where, m denotes molecular mass, N is the total number of molecules contained in volume V.
There is also a relationship between molecular separation and intermolecular potential energy in the freely sliding molecular system. This relationship can be presented by the potential model. A famous potential model is the Lennard-Jones model (1924) (Lennard-Jones, 1924), which takes the following form for a 3β-3α pattern:
where intermolecular separation is denoted by d,φ_{σ} and σ are the Lennard-Jones’ constants.
For the system closely packed with freely sliding spheres, the density can be adopted as the independent variable instead of the intermolecular separation through equation (15) (Yang and Li, 2015; Yang and Zhu, 2016). Then the Lennard-Jones potential at the average intermolecular separation, which is an estimation of the average molecular potential of the system, is written as the summation of repulsive and attractive terms:
here, ρσ=6m/(πσ^{3}), stands for a characteristic density at which the potential equals zero.
Using the density dependent Lennard-Jones’ potential, symmetric molecular interaction approximation (Yang and Li, 2015; Yang and Zhu, 2016) and Maxwell-Boltzmann distribution function for the freely sliding molecules, liquid viscosity can be derived as:
where K, A, B are coefficients which are independent of density and temperature. This equation presents the mathematical model for viscosity in terms of both temperature and density without a restriction on pressure. Physically, the equation (18) involves two molecular mechanisms that govern the variations in viscosity with temperature and density (Yang and Zhu, 2016). The first is the momentum transfer due to the transportation of the freely sliding molecules, which is achieved through the term in the form of root square of temperature multiplying 2/3rd power of density. The second is the statistical effect of molecular potential realized in terms of the exponent of the ratio of average intermolecular potential to average kinetic energy. With respect to liquid vegetable oil at atmospheric pressure, the equation of state is found as a negatively linear relation between density and temperature (Esteban et al., 2012), which can be expressed as:
or
here, ξ and T_{0} or ρ_{0}= ξ T_{0} are coefficients.
Based on this equation of state, equation (19) is able to be simplified as a univariate function. When the independent variable is temperature, substituting equation (20) into equation (21) yields:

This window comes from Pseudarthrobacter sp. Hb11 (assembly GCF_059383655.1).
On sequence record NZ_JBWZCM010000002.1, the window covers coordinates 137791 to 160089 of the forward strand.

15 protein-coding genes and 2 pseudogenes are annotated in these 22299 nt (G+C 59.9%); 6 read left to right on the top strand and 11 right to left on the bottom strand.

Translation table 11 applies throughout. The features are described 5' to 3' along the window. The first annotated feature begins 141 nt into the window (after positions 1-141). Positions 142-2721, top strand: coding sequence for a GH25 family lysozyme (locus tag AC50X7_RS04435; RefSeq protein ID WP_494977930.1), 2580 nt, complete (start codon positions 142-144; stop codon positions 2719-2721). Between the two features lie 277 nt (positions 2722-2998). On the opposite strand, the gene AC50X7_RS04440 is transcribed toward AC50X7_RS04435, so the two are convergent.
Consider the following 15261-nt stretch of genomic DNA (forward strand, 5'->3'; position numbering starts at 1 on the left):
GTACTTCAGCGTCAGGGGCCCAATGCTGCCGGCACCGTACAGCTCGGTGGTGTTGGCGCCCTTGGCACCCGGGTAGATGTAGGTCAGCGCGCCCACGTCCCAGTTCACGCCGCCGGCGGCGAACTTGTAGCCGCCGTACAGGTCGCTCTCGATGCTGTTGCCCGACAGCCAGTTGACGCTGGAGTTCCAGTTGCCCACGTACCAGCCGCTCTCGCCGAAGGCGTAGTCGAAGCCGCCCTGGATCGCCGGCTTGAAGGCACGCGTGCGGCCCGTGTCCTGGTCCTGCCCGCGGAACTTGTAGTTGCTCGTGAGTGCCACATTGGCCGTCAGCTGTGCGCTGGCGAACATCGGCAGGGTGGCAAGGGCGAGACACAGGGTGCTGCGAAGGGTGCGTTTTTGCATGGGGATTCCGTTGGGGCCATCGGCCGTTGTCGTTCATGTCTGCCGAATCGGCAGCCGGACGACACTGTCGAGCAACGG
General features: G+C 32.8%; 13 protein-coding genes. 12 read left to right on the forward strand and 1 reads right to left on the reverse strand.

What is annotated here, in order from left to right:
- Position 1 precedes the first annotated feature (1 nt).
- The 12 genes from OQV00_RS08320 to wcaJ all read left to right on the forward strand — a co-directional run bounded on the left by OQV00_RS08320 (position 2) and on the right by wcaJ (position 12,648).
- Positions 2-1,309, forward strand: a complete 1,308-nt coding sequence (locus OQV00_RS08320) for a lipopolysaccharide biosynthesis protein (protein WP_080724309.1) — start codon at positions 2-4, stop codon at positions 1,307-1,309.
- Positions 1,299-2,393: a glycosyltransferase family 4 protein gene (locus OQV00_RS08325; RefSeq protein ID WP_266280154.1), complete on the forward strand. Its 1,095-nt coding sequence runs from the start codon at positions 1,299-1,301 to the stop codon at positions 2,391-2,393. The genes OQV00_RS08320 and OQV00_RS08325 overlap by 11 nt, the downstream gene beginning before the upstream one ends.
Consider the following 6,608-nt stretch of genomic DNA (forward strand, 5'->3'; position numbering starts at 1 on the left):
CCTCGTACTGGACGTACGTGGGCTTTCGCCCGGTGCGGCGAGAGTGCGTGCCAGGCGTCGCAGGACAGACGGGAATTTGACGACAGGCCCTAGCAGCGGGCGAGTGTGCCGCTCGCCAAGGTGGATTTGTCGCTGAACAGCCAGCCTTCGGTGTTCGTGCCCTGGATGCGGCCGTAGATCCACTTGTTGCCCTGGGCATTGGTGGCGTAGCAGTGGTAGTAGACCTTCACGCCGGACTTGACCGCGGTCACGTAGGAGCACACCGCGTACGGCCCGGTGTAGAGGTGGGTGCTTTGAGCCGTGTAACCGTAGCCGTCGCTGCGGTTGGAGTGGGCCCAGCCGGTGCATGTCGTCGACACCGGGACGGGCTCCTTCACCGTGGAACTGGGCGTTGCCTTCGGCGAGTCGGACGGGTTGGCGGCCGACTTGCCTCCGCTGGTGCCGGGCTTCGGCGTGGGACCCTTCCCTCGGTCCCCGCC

where, K, A, B, α, β, are adjusting coefficients, T the temperature in K, η the viscosity in mPa.s. This equation presents a new mathematical model for vegetable oil viscosity as the function of temperature at atmospheric pressure. When the independent variable is density, substituting equation (20) into equation (18) obtains:
here, ρ stands for the density in g/cm^{3}, η the viscosity in mPa.s. This equation gives a new model for vegetable oil viscosity versus density at atmospheric pressure. Equations (21) and (22) are firstly derived upon the linear relation between density and temperature and an innovative approach that can deepen into the level of molecular motion and interaction. Therefore, it may be said that a considerable theoretical advancement has been made in modeling the viscosity of vegetable oil. Molecular mechanisms that govern the variations in vegetable oil viscosity with both the temperature and density have been found, and thus the aforementioned knowledge gap has been filled. For these reasons, the viscosity model’s quality and calculating accuracy are expected to be further improved with the two equations.
2.2. Calculation methodTOP
After a model has been constructed, a comparison against experimental data is usually required to assess the quality of the model. During the assessment, comprehensive statistical methods may be employed, for example, the curve fit with the least square method, the R squared determination, computer software utilization, and so on. In the present study, a non-linear robust fitting was used and carried out with the software named TableCurve 2D v5.01.
In statistics, the R^{2} of a fit for a model to measured data is a number that indicates the explanatory power for the model to explain the data. It is thus an ideal parameter to quantitatively demonstrate the performance of the author’s new model. The higher the degree of the amount of R^{2} approaching 1 may suggest more internal laws of vegetable oil involved in the model.
3. RESULTSTOP